In a crisis, less delivery may mean greater congestion. This is due to the breakdown of major transit routes or production losses in affected areas, which cause the supply network to be used in different ways from what it was designed for. Hence, the available resources cannot be distributed well with the remaining transport capacities [12] [13], [14]. This is why we need a method to handle congestion.

To manage the gas pipeline network during crises, we propose a decentralized model of congestion control that distributes the available network capacity to each route, without sacrificing network throughput [15][17]. A central controller makes the system vulnerable both to attacks on the control centre and to delays and failures of the lines of communication through the network. In contrast, a decentralized method is more resilient to failures because damage to the network has only a local effect and the need for communication is reduced [15], [18]. To illustrate our model, we analyse the throughput of the present and planned pipeline networks across a range of different crisis scenarios at European, country and urban levels. The most challenging scenario corresponds to a hypothetical crisis with Russia with a complete cut-off of supply to Europe. We analyse how to alleviate the impact of such scenarios, by the identification of country groups with similar interests, which should cooperate closely to manage congestion on the network. This acknowledges that many of the st century challenges, such as the management of energy grids and infrastructure networks [19][21], cannot be solved by technology alone, but do have a relevant behavioural or social component [22][24].

Results

Data set and model

Our data set is organized in four layers (see “Databases” in File S1), three of which are shown in Figure 1. The first layer is the population density, which we compute from the Landscan global population data set. The second layer is the European gas pipeline network and Liquefied Natural Gas (LNG) terminals, which we extract from the Platts geospatial data set. This infrastructure is a spatial network, where nodes and links are geographically located, and links have capacity and length attributes. The third layer is defined by the urban areas in Europe with or more inhabitants, and we compile it from the European Environment Agency and Natural Earth. The fourth layer is the network of annual movements of gas via pipelines and of Liquefied Natural Gas (LNG) via shipping routes (see Figure 2). We represent gas flowing from an exporting country (including LNG) to an importing country , by a directed network with weighted adjacency matrix .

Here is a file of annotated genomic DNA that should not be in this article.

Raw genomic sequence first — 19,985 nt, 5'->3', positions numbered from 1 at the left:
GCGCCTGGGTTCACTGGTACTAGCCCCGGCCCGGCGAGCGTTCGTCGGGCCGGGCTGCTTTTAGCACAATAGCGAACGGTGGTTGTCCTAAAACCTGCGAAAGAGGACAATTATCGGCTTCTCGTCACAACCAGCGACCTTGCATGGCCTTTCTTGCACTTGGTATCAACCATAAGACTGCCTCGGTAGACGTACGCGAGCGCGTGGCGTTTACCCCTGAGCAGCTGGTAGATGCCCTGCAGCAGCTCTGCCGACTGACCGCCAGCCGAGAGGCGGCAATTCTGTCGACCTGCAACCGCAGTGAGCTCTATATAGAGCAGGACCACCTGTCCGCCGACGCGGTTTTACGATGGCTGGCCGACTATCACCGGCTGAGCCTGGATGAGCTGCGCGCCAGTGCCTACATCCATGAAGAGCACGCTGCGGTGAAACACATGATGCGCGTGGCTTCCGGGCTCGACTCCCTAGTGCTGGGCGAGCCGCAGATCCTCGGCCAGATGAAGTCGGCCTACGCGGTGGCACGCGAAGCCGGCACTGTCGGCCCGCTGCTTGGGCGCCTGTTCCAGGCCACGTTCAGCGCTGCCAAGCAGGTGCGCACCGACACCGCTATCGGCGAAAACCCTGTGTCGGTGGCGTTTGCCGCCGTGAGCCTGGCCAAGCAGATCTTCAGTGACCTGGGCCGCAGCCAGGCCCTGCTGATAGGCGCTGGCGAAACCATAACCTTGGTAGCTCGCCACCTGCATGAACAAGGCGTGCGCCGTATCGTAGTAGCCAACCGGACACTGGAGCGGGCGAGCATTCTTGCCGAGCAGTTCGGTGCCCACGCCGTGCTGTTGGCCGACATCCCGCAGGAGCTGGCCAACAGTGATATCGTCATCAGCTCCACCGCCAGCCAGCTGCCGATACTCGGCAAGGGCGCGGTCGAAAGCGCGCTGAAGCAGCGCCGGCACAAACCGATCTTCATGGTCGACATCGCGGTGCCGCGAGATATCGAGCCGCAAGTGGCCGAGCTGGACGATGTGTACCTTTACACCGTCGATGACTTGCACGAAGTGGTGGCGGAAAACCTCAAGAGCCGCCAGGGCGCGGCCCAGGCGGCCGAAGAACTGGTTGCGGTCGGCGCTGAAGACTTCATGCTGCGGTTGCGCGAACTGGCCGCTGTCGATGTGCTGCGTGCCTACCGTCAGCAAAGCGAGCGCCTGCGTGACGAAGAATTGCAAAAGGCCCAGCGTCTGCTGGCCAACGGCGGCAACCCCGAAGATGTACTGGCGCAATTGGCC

thumbnail

Figure 1. Spatial data layers involved in our analysis: population density (source: Landscan 2012); gas pipeline network and Liquefied Natural Gas (LNG) terminals (source: Platts 2011); and major urban areas (sources: European Environment Agency and Natural Earth).

Map composed in ESRI ArcGIS.

doi:10.1371/journal.pone.0090265.g001
thumbnail

Figure 2. Natural gas imports by pipeline and via Liquefied Natural Gas (LNG) terminals in Europe during 2011 (million cubic meters).

Gas exporting (importing) countries are on the left (right) of the image. For each exporting country, we show the breakdown of the volumes of gas exported annually, together with the importing countries served. For each importing country, we show the volumes of gas imported annually, together with the diversity of supply.

doi:10.1371/journal.pone.0090265.g002